Brand love is an evolving concept that was noted in consumer behavior literature during the late 1980’s while citing its equivalence to theories of interpersonal love from psychology. Over the years, the concept has received attention from marketing scholars. In 2004, Kevin Robert’s book, Lovemarks, (Roberts) pointed its practicality to the world where he recalls some great world brands that are leading in brand love as experienced during his CEO days at an advertising agency.

The steps such giants took could be cloned by many ventures in Nepal as well. As start-up ventures wonder how to survive tough challenges, they must aspire to build a strong brand. The beginning could have happened from the box of savings and a business plan to get hold of a bank loan, but it is time for the ventures to now think of the experience they want to provide to their consumers. As a researcher in brand management, I look around social media platforms for new start-ups in Nepal and ask myself why there isn’t any benchmark for a venture to promote itself?

Due to the need of the hour, many delivery companies are increasing the number of start-ups in Nepal, but they have a logo copied off from the internet and are unsure of what consistency related to a social media post is. Many other companies in the fashion, gadgets, jewelry and food category are operating in the same manner.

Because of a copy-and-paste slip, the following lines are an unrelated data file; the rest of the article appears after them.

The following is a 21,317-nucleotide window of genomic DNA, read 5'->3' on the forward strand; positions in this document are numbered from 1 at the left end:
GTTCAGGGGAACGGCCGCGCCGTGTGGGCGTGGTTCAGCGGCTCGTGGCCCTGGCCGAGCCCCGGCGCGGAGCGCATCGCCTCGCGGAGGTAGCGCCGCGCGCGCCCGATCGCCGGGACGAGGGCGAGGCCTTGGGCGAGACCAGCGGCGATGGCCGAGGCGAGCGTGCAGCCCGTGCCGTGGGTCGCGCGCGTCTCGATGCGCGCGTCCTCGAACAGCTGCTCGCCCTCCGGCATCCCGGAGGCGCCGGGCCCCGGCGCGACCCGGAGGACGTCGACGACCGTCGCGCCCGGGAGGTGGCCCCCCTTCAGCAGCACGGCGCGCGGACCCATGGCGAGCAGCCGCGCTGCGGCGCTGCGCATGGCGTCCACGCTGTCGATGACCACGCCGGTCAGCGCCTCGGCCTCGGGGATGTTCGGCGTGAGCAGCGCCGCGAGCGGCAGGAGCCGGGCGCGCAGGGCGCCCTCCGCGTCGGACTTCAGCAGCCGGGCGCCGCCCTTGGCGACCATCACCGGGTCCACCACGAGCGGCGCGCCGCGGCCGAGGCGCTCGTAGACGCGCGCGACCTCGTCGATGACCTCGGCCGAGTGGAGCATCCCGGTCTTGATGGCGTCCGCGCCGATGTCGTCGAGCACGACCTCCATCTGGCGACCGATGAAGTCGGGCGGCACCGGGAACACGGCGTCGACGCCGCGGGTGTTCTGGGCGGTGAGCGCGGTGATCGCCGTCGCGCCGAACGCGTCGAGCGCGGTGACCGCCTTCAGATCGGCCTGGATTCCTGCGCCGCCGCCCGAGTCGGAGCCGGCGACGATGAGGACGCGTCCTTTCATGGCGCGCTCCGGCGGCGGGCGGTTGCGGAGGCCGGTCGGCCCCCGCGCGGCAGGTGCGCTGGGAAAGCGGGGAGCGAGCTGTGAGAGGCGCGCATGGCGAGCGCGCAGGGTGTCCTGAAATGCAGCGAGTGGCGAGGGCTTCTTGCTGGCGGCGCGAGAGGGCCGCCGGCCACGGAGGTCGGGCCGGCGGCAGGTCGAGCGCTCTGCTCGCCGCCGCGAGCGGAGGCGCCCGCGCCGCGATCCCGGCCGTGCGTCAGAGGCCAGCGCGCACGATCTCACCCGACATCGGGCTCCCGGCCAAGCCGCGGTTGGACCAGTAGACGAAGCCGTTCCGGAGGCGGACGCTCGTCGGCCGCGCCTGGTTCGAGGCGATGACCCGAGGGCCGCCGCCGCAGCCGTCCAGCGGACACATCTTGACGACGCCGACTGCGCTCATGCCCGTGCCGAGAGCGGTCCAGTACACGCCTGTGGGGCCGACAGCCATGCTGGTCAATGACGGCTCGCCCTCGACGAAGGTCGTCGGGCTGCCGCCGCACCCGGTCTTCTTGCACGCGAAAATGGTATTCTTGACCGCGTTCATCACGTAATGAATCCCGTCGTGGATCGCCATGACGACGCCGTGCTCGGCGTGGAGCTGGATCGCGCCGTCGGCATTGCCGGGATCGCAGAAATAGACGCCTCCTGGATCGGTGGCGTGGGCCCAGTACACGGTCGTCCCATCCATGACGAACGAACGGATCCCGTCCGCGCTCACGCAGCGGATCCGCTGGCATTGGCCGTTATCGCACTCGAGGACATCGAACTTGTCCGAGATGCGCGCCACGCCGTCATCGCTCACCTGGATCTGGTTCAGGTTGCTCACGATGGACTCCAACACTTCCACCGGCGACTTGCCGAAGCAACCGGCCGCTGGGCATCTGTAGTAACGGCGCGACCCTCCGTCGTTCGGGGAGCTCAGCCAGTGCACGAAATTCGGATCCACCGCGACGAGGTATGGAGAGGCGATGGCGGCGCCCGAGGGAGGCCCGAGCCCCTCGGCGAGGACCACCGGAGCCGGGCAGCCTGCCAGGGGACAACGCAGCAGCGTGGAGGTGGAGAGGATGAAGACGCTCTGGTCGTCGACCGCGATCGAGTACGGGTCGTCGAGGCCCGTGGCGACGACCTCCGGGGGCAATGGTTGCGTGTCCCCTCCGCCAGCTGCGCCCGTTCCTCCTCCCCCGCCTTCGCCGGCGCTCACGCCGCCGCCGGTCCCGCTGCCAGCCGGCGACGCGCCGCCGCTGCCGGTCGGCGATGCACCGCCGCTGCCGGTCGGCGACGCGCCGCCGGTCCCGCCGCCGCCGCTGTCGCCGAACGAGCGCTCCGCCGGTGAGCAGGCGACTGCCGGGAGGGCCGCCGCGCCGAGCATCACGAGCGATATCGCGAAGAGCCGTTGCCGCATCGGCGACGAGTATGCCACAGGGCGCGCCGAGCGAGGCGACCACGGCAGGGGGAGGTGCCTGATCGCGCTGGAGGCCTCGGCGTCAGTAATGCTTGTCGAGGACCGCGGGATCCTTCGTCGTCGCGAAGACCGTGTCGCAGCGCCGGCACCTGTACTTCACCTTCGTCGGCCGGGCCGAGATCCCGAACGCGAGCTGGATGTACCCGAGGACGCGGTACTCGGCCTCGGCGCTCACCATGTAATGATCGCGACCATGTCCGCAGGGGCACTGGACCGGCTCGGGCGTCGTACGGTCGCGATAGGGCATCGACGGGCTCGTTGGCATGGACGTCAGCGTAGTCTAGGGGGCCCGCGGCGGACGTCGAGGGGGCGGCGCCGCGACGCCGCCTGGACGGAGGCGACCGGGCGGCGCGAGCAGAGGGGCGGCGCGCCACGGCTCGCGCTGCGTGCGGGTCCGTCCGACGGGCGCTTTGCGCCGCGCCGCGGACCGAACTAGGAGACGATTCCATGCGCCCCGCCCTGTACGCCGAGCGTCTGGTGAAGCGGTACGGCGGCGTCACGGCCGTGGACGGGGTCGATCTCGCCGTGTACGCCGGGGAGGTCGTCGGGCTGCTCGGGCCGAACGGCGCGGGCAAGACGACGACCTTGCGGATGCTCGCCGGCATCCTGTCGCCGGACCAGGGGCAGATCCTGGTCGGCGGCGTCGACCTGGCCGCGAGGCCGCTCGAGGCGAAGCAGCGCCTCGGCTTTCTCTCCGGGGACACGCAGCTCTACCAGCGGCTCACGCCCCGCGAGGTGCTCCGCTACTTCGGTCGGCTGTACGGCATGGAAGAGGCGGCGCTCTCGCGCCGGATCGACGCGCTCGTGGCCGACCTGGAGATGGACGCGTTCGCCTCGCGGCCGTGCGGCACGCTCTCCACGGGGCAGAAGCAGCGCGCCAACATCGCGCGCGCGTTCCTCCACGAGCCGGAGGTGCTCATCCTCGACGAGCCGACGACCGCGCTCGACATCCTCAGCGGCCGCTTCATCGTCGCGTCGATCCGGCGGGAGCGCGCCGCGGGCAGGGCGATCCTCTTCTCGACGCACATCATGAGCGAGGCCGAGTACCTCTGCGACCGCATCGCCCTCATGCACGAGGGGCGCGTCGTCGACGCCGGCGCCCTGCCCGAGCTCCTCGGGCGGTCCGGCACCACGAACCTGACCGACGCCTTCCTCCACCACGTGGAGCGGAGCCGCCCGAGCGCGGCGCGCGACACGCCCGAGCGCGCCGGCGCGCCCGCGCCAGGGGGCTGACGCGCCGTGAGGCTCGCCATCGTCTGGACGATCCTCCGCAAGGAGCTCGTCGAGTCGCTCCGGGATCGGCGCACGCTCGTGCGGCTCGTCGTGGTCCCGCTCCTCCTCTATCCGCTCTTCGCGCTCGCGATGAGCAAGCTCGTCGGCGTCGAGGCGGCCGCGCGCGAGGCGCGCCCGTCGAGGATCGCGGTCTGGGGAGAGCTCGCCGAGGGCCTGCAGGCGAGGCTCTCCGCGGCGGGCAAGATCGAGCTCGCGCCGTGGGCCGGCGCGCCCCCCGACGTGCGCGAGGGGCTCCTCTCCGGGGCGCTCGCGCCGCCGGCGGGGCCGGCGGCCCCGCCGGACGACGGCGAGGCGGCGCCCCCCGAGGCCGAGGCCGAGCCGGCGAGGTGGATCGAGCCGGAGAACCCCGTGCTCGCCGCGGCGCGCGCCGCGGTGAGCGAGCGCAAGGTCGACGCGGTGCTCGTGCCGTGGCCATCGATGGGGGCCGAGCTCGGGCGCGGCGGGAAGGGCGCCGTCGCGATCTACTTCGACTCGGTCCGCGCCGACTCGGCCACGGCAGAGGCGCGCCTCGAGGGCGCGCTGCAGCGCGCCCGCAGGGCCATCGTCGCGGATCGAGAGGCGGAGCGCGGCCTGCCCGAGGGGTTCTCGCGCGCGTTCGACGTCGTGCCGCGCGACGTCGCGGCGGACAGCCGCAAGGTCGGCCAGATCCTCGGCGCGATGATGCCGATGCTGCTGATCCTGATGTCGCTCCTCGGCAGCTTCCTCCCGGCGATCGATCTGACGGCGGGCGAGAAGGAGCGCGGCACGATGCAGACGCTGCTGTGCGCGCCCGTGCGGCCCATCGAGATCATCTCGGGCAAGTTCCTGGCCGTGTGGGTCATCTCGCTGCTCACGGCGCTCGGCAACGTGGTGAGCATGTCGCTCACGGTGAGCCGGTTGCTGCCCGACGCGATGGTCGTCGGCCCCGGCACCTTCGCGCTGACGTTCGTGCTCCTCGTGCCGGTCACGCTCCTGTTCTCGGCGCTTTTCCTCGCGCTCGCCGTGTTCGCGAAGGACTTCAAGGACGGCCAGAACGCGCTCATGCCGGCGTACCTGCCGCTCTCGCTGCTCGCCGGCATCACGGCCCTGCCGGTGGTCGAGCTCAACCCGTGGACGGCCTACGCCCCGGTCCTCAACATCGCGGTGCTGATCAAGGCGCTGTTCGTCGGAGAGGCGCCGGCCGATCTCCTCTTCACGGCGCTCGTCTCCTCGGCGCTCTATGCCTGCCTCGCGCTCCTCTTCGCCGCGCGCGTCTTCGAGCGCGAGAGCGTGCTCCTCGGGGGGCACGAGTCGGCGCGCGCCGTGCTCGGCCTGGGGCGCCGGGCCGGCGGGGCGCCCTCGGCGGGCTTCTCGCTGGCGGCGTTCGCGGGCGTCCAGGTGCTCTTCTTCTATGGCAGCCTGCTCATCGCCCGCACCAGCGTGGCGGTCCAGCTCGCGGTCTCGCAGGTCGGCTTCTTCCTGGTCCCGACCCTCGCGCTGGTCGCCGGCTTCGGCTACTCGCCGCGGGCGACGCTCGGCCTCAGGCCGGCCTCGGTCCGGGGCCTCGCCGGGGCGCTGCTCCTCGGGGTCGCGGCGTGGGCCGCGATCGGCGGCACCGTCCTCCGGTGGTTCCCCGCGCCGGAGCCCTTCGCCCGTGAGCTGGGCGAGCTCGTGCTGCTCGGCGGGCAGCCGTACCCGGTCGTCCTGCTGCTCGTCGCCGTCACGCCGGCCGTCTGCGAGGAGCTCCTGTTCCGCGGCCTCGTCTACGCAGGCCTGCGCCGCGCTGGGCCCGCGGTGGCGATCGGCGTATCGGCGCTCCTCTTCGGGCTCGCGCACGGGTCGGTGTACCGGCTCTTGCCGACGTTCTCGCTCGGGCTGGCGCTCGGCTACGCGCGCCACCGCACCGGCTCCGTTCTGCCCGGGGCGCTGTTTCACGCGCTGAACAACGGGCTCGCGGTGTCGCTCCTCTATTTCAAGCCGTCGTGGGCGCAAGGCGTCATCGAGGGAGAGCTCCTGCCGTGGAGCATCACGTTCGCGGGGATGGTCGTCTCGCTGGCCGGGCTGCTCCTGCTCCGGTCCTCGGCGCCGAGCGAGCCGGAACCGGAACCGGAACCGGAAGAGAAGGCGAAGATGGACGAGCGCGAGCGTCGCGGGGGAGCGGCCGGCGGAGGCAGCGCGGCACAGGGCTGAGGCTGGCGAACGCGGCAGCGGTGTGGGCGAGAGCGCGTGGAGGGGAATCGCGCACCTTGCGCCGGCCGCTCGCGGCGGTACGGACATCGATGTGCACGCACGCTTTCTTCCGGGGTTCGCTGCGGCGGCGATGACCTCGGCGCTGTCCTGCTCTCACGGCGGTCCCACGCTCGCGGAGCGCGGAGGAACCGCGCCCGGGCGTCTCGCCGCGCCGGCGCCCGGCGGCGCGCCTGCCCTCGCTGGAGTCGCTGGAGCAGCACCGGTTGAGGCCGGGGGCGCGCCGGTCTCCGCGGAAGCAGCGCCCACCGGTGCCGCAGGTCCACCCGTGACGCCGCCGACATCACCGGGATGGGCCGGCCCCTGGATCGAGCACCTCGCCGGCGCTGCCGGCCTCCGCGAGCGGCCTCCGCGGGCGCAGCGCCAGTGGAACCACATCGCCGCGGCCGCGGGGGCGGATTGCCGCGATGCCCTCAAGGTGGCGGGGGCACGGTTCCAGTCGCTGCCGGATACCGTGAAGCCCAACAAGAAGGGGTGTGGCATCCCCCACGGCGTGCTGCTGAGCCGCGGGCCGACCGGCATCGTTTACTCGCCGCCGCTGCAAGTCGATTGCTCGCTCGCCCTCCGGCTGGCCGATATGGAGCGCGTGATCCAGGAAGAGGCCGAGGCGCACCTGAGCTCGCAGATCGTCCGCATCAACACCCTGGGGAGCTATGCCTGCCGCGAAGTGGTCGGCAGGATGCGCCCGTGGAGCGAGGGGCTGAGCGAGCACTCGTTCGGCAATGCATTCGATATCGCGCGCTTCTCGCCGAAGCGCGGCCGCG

As many companies fall prey to the same approaches during launch, they must realise that the functional differences between brands have reduced as ‘me-too’ is all over the market. The need to differentiate with branding is necessary. It might seem like a huge challenge for the start-ups but a small financial commitment, in the beginning, could make them strong for the future. Consumers will not only recognise the brand easily, and recall the brand when visible to them on shelves or in the market, but a great outcome of brand management, in the long run, is brand love.

Consequently, a brand could become resilient in the long run with committed consumers who will miss the brand in its absence. Revival and bouncing back after challenging times like the pandemic would not be tough as brand love’s proven outcome is resistance to switch, missing the brand during absence, and resistance to negative information as well. Therefore, the benefits of brand management will be abundant for any brand that is made in Nepal.  

Ms. Thapa teaches Marketing and Branding at Kathmandu College of Management. She can be reached at [email protected]

Traxcn. (2021, July 21). Traxcn. Retrieved from https://tracxn.com
    : https://tracxn.com/explore/Startups-in-Nepal
Prasain, K. (2021, February 7). Kathmandu Post. Retrieved from https://kathmandupost.com
    : https://kathmandupost.com/money/2021/02/06/since-the-pandemic-began-an-estimated-25-percent-of-startups-have-folded-up-insiders-say
Roberts, K. (n.d.). Retrieved from